Northside’s Annual Spring Concert: A Great Show Despite Bad Weather
By Anahi Anaya
Northside’s Orchestra has worked hard to prepare for IHSA competitions, concerts, and other important events. It hosted its annual Spring Orchestra Concert on Apr. 30, where soloists, Chamber, and Symphonic strings presented a wide range of pieces. The spectacle was held in the school auditorium, which was jam-packed with families and friends ready to see the long-awaited performance. Tickets were five dollars, but children ages 12 and below could enter for free. Although the recent bad weather had lowered audience morale, the performers were prepared to lighten them up through their melodies.
As the lights dimmed to announce the beginning of the show, the crowd grew silent and Mr. Leo Park, Music Department Chair, made his way across the stage. He took the opportunity to inform the audience of Northside’s recent success at the IHSA Orchestra Competition, with it landing first place in the state. Performers from the IHSA competition prepared to play their pieces again for the concert and the crowd was ready to witness the talent that led to Northside’s win.
To begin, the violin duo Thomas Cademcian, Adv. 205, and Elizabeth Park, Adv. 202, played the prelude of “Praeludium” by Dmitri Shostakovich. It was a strong start and the crowd was clearly impressed by the Freshmen. Following the duet was a cello trio that consisted of Brian Blanco, Adv. 907, Justin Chang Stauffer, Adv. 102, and Aaron Mui, Adv. 104. The cellists played Felix Battauchon’s “Trio No.2”, a complicated and lengthy piece that they executed splendidly. After, soloist Park took the stage again to perform “Sonata in G Minor” by J.S. Bach. Her nervousness was clear to the audience but Park played the piece with ease, closing her eyes every once in a while and changing positions to get comfortable.
The violas finally had their time to shine when through the performance of Gabriel Faure’s “Pavane” by Jonathan Alday, Adv. 105, Daniel Claud, Adv. 911, and Stanislaw Gunkel, Adv. 902. The array of sounds was a great follow-up and change from the solo before. Next, the string quartet made up of Julia Carlson, Adv. 005, Claud, Mui, and Katherine Sawin, Adv. 003, played a section of “Quartet No. 4 in C Minor” by music legend Ludwig van Beethoven. Following was another solo by violinist Cademcian, who was assisted by his father on the piano. The duo played “Symphonie Espagnole” by Edouard Lalo and the father-son performance was both heart-touching and refreshing to see. To conclude the small ensemble performances, a piano quartet led by pianist Lauren Kim, Adv. 905, played a section of Felix Mendelssohn’s “Piano Quartet No. 1”.She was accompanied by cellist Stauffer, violist Gunkel, and violinist Gyury Lee, Adv. 001.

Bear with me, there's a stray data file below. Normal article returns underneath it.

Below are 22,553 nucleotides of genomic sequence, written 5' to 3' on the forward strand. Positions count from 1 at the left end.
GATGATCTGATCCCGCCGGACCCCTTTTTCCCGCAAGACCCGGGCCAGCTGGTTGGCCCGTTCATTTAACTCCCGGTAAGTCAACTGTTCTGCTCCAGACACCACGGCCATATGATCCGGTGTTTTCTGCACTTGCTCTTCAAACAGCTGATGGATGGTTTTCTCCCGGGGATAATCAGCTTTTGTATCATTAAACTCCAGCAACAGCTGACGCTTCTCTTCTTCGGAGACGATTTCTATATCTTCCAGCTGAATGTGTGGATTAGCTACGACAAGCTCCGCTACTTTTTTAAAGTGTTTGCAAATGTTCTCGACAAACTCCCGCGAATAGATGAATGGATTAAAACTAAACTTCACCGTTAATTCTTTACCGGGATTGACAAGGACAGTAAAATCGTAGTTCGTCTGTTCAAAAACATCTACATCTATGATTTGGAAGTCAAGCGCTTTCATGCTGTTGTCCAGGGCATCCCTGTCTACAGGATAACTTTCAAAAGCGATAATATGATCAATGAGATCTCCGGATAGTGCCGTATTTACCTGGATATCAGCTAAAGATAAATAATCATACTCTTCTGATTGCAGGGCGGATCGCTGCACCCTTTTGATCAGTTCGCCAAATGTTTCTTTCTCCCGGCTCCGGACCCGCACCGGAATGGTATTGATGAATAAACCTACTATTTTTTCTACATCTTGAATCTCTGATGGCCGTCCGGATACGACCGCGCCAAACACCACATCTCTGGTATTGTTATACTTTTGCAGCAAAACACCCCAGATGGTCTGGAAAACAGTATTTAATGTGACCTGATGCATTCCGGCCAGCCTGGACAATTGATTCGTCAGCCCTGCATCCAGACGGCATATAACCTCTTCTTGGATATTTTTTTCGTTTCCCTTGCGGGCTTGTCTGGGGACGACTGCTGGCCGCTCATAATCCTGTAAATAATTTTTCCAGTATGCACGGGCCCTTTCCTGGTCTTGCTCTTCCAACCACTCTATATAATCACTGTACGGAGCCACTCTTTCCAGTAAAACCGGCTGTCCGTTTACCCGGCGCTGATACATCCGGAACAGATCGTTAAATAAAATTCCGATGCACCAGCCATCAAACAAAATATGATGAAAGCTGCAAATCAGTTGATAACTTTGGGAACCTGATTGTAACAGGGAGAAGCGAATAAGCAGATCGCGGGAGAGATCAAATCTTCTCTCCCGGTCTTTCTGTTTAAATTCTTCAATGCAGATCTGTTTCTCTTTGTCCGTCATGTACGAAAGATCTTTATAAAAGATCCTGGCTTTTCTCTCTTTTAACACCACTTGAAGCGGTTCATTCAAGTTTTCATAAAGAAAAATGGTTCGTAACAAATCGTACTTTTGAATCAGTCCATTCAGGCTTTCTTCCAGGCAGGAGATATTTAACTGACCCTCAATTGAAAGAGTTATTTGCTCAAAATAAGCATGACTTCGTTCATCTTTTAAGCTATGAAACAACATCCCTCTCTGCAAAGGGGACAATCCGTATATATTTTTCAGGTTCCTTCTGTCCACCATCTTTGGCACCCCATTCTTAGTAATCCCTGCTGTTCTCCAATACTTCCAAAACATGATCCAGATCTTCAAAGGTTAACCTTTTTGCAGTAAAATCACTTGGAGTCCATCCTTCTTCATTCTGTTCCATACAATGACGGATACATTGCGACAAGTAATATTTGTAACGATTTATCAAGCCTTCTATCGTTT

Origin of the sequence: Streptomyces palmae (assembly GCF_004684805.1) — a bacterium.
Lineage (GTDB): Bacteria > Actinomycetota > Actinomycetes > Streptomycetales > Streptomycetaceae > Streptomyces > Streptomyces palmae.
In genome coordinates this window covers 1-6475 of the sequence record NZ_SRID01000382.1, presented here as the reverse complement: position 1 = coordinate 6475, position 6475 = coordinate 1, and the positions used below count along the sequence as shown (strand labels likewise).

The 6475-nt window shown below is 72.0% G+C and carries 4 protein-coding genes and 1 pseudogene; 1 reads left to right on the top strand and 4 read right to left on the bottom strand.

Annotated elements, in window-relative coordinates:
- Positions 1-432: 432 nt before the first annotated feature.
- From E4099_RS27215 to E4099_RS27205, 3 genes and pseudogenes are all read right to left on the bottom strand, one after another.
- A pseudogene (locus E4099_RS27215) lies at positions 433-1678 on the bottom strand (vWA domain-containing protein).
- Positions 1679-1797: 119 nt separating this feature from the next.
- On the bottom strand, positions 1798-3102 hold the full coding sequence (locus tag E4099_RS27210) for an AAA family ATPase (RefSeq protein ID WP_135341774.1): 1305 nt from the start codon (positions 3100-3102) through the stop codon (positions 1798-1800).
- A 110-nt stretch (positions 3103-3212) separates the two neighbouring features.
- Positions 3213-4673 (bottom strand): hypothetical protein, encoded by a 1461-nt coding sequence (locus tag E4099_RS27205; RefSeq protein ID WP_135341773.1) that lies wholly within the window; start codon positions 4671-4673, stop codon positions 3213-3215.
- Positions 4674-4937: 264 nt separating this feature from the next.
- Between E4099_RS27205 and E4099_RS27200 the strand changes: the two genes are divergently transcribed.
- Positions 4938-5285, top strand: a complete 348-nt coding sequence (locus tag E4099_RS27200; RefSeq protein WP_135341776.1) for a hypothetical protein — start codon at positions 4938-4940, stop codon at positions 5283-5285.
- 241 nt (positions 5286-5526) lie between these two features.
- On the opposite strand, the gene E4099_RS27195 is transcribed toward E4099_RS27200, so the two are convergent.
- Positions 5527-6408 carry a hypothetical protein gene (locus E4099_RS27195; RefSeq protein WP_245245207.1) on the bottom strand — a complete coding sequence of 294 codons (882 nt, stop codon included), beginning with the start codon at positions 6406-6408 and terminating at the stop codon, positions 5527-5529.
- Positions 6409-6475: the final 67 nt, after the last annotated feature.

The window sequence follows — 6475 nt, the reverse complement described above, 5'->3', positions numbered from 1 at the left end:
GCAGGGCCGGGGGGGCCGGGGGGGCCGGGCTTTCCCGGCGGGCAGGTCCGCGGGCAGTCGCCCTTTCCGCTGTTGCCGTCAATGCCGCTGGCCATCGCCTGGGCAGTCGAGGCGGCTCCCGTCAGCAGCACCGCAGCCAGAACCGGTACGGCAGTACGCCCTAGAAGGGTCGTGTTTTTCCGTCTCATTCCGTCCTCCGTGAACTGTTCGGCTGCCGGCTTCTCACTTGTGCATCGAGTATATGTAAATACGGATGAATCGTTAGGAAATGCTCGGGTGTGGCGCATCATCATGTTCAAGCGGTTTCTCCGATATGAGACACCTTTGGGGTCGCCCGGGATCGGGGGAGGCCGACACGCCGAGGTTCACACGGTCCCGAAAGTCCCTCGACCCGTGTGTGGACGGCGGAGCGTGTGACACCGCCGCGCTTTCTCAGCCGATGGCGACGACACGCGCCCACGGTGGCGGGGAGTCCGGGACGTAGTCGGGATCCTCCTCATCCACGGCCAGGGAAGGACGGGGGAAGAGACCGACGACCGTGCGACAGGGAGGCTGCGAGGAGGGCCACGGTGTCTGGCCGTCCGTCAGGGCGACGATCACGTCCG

Finally, the symphonic strings played “Brandenburg Concerto No. 5” by J.S. Bach. The abundance of instruments made for stronger sounds and a variety of melodies that captivated all audiences alike. The chamber strings then played their rendition of “Sonata No. 10” by Johann Rosenmuller. Next, they played “Allegro assai” from “Divertimento” for Strings by Bela Bartok. Soloists Cademcian, Stauffer, Gunkel, and Lee once again got their time to shine. Symphonic strings performed “Open Lands”, “Lake Brave”, and “The Hunt” by William Hofeldt. For the chamber strings’ last performance, the ensemble played “Orion and the Scorpion” by Soon Hee Newbold, with cellist Stauffer as soloist again. Finally, symphonic strings played “Coiled!” by Bert Lignon, a powerful conclusion to a long and amazing concert.
All the members of intermediate strings, concert strings, and chamber strings worked really hard to entertain and impress the audience. After months of preparation, they managed to pull of a great performance for the long-awaited evening. During this time of confusing weather and immense stress, the concert was a great way to let loose and have fun. The performers and music department are currently hard at work for the upcoming Cadence Concert, which is sure to be just as great a spectacle.